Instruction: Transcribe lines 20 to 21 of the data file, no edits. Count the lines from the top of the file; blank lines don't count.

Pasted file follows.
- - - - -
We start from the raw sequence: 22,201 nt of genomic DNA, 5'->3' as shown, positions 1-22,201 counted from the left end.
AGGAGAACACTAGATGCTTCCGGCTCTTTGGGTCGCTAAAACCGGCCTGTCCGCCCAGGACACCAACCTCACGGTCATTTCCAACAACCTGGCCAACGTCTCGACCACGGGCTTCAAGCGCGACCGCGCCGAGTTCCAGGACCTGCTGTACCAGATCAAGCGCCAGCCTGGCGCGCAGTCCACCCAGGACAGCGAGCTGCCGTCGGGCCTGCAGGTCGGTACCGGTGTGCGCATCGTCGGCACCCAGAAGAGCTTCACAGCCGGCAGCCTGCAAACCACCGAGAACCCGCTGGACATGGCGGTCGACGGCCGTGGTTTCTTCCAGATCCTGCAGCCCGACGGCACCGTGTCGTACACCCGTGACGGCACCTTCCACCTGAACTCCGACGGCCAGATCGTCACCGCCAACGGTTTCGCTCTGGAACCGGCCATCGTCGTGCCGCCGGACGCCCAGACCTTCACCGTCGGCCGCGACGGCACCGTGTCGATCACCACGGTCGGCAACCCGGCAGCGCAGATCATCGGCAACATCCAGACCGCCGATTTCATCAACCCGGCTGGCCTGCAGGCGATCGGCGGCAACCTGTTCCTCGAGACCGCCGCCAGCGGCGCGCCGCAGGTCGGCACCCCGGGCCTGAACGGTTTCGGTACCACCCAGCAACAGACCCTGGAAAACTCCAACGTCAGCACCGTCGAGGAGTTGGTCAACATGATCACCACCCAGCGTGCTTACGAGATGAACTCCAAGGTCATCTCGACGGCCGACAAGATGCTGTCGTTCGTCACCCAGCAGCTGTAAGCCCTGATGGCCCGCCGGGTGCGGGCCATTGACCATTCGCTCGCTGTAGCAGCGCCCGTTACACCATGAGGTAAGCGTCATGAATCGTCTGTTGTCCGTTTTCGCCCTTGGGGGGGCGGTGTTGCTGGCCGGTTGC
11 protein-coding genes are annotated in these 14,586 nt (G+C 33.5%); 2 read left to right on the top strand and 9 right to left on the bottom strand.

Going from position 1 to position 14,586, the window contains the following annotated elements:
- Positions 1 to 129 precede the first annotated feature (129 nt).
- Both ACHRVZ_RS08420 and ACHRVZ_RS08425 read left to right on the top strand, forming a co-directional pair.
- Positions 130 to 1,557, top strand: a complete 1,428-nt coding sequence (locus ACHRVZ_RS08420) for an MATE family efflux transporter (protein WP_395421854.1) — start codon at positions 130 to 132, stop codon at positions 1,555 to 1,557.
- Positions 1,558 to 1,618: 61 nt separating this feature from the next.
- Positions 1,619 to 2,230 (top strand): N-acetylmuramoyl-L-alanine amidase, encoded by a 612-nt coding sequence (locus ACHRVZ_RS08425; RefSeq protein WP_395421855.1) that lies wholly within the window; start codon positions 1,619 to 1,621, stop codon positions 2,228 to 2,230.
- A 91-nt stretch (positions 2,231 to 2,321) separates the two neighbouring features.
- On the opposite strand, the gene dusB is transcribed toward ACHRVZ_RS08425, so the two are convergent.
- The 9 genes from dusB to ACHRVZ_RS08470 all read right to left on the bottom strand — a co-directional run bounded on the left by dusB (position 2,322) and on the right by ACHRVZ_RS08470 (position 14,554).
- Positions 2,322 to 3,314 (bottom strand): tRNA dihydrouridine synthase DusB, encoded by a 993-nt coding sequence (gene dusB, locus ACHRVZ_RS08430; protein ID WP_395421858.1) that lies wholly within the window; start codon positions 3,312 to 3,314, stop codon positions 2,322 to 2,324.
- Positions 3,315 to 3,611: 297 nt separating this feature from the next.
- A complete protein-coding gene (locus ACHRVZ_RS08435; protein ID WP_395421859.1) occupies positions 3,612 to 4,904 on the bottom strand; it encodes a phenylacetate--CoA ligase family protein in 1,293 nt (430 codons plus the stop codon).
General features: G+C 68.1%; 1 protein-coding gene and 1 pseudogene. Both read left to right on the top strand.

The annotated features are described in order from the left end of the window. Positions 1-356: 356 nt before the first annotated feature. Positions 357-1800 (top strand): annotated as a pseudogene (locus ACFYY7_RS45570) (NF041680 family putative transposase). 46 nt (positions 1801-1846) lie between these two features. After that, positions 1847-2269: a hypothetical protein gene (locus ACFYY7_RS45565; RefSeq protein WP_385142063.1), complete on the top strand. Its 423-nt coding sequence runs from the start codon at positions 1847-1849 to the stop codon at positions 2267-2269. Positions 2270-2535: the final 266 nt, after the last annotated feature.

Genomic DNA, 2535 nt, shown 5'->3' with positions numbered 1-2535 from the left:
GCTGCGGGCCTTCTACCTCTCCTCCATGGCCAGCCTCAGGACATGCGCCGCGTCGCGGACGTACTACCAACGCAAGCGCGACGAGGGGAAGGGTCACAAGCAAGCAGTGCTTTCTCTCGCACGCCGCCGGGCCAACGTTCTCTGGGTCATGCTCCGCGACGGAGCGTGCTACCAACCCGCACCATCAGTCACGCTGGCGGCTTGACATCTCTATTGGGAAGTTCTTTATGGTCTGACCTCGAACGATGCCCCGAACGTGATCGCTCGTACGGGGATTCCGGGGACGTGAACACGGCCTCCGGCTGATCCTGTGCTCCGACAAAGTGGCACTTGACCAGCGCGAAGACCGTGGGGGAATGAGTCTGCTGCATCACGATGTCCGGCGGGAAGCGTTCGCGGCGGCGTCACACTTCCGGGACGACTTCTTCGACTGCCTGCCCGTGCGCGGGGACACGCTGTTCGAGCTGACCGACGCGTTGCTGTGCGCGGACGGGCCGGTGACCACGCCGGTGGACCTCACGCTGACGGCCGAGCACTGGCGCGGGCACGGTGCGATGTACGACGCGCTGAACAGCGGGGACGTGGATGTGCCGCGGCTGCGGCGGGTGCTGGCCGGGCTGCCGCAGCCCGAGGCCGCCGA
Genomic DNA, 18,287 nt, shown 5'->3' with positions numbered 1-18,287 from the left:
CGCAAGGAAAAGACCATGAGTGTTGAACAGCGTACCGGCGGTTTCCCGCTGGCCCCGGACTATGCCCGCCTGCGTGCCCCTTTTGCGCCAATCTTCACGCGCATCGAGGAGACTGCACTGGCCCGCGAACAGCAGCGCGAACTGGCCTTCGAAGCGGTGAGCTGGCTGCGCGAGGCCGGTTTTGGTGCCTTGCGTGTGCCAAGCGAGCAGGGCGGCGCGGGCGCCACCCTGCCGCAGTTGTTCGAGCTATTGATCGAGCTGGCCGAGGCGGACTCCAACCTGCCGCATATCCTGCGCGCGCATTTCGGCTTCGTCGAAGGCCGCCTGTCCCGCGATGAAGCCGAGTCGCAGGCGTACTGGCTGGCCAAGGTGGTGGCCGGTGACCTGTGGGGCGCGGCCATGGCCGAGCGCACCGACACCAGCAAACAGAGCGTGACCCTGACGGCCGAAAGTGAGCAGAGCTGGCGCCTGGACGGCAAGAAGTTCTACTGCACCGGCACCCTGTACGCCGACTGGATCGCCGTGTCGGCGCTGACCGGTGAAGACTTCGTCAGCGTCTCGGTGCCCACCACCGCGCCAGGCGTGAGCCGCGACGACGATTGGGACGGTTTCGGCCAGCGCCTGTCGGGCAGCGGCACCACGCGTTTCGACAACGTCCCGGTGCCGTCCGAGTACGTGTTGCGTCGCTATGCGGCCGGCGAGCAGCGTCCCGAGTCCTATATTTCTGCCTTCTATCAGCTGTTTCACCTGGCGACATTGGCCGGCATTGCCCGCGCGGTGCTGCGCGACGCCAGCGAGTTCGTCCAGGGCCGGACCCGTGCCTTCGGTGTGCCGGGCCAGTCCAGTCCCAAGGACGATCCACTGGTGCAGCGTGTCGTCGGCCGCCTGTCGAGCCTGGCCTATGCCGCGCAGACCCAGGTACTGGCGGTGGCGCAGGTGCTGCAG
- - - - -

Genomic DNA, 18,287 nt, shown 5'->3' with positions numbered 1-18,287 from the left:
CGCAAGGAAAAGACCATGAGTGTTGAACAGCGTACCGGCGGTTTCCCGCTGGCCCCGGACTATGCCCGCCTGCGTGCCCCTTTTGCGCCAATCTTCACGCGCATCGAGGAGACTGCACTGGCCCGCGAACAGCAGCGCGAACTGGCCTTCGAAGCGGTGAGCTGGCTGCGCGAGGCCGGTTTTGGTGCCTTGCGTGTGCCAAGCGAGCAGGGCGGCGCGGGCGCCACCCTGCCGCAGTTGTTCGAGCTATTGATCGAGCTGGCCGAGGCGGACTCCAACCTGCCGCATATCCTGCGCGCGCATTTCGGCTTCGTCGAAGGCCGCCTGTCCCGCGATGAAGCCGAGTCGCAGGCGTACTGGCTGGCCAAGGTGGTGGCCGGTGACCTGTGGGGCGCGGCCATGGCCGAGCGCACCGACACCAGCAAACAGAGCGTGACCCTGACGGCCGAAAGTGAGCAGAGCTGGCGCCTGGACGGCAAGAAGTTCTACTGCACCGGCACCCTGTACGCCGACTGGATCGCCGTGTCGGCGCTGACCGGTGAAGACTTCGTCAGCGTCTCGGTGCCCACCACCGCGCCAGGCGTGAGCCGCGACGACGATTGGGACGGTTTCGGCCAGCGCCTGTCGGGCAGCGGCACCACGCGTTTCGACAACGTCCCGGTGCCGTCCGAGTACGTGTTGCGTCGCTATGCGGCCGGCGAGCAGCGTCCCGAGTCCTATATTTCTGCCTTCTATCAGCTGTTTCACCTGGCGACATTGGCCGGCATTGCCCGCGCGGTGCTGCGCGACGCCAGCGAGTTCGTCCAGGGCCGGACCCGTGCCTTCGGTGTGCCGGGCCAGTCCAGTCCCAAGGACGATCCACTGGTGCAGCGTGTCGTCGGCCGCCTGTCGAGCCTGGCCTATGCCGCGCAGACCCAGGTACTGGCGGTGGCGCAGGTGCTGCAG